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The Red Planet (Mars) is not going to turn into another Blue Planet (Earth) any time soon and a sizable reservoir of water on Mars is still elusive

Ice on Planet Mars


By —— Bio and Archives--December 30, 2018

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Korolev crater on Mars
Korolev crater on Mars; source European Space Agency

Who would have guessed that ice abounds on planet Mars?

That’s what made the news in recent days. There’s hardly any news service that did not cover the new finding by the European Space Agency’s (ESA) Mars Express mission, 15 years after it launched in 2003. Bob McDonald of the CBC radio show Quirks & Quarks even claims “A lake of water was found on Mars—and may be the first of many.”

The ESA’s message is titled “Mars Express gets Festive: A Winter Wonderland on Mars.”

.

Finally ...

... the Mars Express mission came through, after exactly 15 years of searching, with the news of a crater, called the Korolev crater, an 80 mile wide crater on the planet that is covered by a white surface as shown nearby. It sure looks impressive.

As Wikipedia states “Mars’s Korolev crater is located on the Planum Boreum, the northern polar plain which surrounds the north polar ice cap, near the Olympia Undae dune field. The crater rim rises about 2 kilometers (1.2 mi) above the surrounding plains. The crater floor lies about 2 kilometers (1.2 miles) below the rim, and is covered by a 1.8 kilometers (1.1 mile) deep central mound of permanent water ice...” [emphasis added]. Clearly, it’s claimed to be “water ice” not some other kind of ice.

The Korolev crater on Mars (there is also a crater with that name on the Moon), is close in latitude to the Martian North Pole, a place with a seasonal layer of Dry Ice. That’s not surprising as the atmosphere of Mars consists of about 96% carbon dioxide, 1.93% argon and 1.89% nitrogen along with traces of oxygen and water (Wikipedia).

When it gets really cold, like around Minus 100 C (Minus 150 F), not much liquid is to be found anywhere, neither on Earth nor on Mars. In fact even the gas carbon dioxide (CO2), making up a mere 0.04% of the atmosphere on Earth vs. 96% on Mars, is a white solid material, commonly known as Dry Ice.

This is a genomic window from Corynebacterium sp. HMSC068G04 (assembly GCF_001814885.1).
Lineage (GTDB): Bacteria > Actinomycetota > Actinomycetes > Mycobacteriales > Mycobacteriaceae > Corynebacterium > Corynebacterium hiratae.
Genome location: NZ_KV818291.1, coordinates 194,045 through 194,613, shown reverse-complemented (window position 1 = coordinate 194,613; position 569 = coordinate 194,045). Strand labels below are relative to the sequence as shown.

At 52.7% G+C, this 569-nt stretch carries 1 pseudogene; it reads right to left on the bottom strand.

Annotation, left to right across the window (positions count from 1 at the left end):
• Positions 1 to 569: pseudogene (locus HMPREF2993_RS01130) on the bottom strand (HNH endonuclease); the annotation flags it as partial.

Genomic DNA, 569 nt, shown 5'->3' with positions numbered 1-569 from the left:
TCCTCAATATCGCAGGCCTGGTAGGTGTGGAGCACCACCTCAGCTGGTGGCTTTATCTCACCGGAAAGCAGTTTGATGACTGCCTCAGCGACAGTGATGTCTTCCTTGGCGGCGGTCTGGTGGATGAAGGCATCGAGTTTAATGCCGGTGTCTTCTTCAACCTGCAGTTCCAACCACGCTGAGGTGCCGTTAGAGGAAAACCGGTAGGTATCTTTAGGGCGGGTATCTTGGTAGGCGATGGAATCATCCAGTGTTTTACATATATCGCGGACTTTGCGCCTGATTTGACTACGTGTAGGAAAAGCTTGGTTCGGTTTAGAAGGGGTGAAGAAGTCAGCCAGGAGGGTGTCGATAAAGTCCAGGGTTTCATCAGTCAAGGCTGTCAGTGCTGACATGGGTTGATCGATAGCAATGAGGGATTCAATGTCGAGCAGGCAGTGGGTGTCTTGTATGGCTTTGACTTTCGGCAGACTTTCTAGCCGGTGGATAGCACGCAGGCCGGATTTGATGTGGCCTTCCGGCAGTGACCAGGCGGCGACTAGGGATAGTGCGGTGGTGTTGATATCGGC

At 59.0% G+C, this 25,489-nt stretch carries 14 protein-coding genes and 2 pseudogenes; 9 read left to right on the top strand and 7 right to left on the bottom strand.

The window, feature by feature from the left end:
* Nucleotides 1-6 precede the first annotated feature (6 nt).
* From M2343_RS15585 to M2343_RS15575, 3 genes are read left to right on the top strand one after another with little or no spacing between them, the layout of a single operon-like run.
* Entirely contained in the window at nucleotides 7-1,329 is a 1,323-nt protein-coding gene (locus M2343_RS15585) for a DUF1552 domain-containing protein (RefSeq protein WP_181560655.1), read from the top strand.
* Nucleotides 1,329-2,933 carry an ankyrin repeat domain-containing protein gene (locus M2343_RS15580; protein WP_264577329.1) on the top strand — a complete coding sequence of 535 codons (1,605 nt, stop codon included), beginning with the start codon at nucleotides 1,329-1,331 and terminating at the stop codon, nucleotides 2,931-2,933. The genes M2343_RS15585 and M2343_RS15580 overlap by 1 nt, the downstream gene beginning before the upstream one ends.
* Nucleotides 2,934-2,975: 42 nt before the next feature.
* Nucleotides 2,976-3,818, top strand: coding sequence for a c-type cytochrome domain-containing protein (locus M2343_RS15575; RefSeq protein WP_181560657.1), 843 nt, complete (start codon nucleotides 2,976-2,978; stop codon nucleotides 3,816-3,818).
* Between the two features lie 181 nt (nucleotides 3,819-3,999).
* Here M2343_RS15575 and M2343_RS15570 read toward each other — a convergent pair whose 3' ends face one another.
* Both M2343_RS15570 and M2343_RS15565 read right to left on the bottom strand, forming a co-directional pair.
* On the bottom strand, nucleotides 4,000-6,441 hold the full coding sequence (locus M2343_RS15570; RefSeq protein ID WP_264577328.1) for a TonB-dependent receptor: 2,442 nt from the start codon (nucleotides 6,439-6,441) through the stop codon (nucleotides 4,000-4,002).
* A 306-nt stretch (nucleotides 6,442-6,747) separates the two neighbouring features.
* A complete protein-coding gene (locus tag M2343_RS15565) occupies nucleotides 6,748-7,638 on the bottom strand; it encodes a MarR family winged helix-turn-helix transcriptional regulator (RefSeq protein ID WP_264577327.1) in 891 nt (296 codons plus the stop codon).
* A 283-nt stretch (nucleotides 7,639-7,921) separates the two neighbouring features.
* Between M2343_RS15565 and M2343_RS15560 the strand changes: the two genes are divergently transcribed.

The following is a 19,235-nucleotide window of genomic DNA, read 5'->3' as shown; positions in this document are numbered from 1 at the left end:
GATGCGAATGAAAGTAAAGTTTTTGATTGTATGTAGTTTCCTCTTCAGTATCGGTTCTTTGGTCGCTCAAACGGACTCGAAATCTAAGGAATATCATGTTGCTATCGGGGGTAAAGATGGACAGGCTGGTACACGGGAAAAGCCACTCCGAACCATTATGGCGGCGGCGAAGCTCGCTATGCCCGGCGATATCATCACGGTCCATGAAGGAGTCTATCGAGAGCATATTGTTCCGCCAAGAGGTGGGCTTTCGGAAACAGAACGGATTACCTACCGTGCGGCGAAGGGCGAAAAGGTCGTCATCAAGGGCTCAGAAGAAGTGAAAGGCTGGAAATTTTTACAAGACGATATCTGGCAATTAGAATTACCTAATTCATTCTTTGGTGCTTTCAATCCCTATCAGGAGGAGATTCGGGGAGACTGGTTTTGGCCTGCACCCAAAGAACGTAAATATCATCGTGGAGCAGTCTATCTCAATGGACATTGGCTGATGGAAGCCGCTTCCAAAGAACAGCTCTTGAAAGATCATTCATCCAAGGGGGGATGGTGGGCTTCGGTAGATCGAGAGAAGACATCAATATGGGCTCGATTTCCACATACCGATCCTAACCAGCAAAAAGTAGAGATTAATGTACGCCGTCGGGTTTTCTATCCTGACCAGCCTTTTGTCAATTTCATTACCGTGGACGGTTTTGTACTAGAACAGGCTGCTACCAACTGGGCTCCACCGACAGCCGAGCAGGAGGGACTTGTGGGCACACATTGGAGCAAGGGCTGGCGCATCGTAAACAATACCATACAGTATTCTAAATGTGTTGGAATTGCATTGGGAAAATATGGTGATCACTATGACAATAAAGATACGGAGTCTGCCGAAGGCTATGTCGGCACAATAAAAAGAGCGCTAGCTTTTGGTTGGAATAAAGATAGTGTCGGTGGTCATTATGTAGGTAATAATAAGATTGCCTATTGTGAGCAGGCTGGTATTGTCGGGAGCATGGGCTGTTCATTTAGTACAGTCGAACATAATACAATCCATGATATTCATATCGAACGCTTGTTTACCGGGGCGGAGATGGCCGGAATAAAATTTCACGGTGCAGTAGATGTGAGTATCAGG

Dry Ice

Many people may have seen Dry Ice (DI), without recognizing it. For example, it is widely used as a temporary refrigerant in the transport of parcels with frozen perishable goods. It is commercially available in blocks, slabs and granules from various suppliers, like https://www.dryiceandgases.com/ . We’ve used it on many occasions to keep some frozen foods from thawing and getting spoiled. Of course, that only works for a limited time, i.e. until the CO2 has entirely sublimed into the thin air.

My first experience with DI, however, dates back to my childhood, several decades earlier. It was in my early teens when a public boxing match in the town square was announced. I didn’t want to miss the event and it was only a short walk to the venue. As the competitors got ready, just prior to having the gloves put on, they were holding pieces of a white material (I thought water ice) in their hands. When they discarded the white stuff I got hold of a small piece and soon realized that it wasn’t just simple ice, say at a few degrees below freezing. It was something else that started to “burn” my skin.

The pain was real but the sensation of burn was really the sensation of a developing frostbite. No wonder, it was solid DI at its sublimation temperature (at the prevailing atmospheric pressure) of approximately MINUS 60 C (MINUS 75 F)! Whether stemming from a source of high heat or extreme cold, the skin perceives it as a “burn.”

 

Mars and Water

But let’s go on and talk more about Mars, where you also could get a “burn,” especially when exploring the dark (night) side. There, temperatures as low as MINUS 100 C prevail.

If the Korolev crater on Mars really contained water ice, it stands to reason that there would be more than only traces of water in its atmosphere. After all, the other half of Mars, exposed to the sun warms up to a comfy 80+ F (30 C). Furthermore, the polar “ice” caps on Mars wax and wane with the seasons, similar to what is observed on the Earth, except for one important difference. On Mars, the caps are not water ice but dry ice (frozen CO2). With that in mind, it’s not unlikely that the Korolev crater is actually filled with solid carbon dioxide too.

The Red Planet (Mars) is not going to turn into another Blue Planet (Earth) any time soon and a sizable reservoir of water on Mars is still elusive.


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Dr. Klaus L.E. Kaiser -- Bio and Archives | Comments

Dr. Klaus L.E. Kaiser is author of CONVENIENT MYTHS, the green revolution – perceptions, politics, and facts Convenient Myths


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